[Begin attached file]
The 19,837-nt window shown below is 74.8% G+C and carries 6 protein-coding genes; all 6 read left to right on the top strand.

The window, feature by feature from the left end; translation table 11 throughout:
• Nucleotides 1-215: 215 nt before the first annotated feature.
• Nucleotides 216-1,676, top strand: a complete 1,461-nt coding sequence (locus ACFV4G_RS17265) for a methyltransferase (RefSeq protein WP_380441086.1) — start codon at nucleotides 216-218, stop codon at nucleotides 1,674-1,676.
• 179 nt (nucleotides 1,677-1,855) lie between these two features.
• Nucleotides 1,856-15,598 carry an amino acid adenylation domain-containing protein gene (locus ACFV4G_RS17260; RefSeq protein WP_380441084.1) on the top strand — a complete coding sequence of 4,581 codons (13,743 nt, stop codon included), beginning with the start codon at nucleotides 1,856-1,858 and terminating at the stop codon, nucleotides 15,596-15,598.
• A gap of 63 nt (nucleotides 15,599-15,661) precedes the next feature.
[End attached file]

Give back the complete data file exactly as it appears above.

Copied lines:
The 19,837-nt window shown below is 74.8% G+C and carries 6 protein-coding genes; all 6 read left to right on the top strand.

The window, feature by feature from the left end; translation table 11 throughout:
• Nucleotides 1-215: 215 nt before the first annotated feature.
• Nucleotides 216-1,676, top strand: a complete 1,461-nt coding sequence (locus ACFV4G_RS17265) for a methyltransferase (RefSeq protein WP_380441086.1) — start codon at nucleotides 216-218, stop codon at nucleotides 1,674-1,676.
• 179 nt (nucleotides 1,677-1,855) lie between these two features.
• Nucleotides 1,856-15,598 carry an amino acid adenylation domain-containing protein gene (locus ACFV4G_RS17260; RefSeq protein WP_380441084.1) on the top strand — a complete coding sequence of 4,581 codons (13,743 nt, stop codon included), beginning with the start codon at nucleotides 1,856-1,858 and terminating at the stop codon, nucleotides 15,596-15,598.
• A gap of 63 nt (nucleotides 15,599-15,661) precedes the next feature.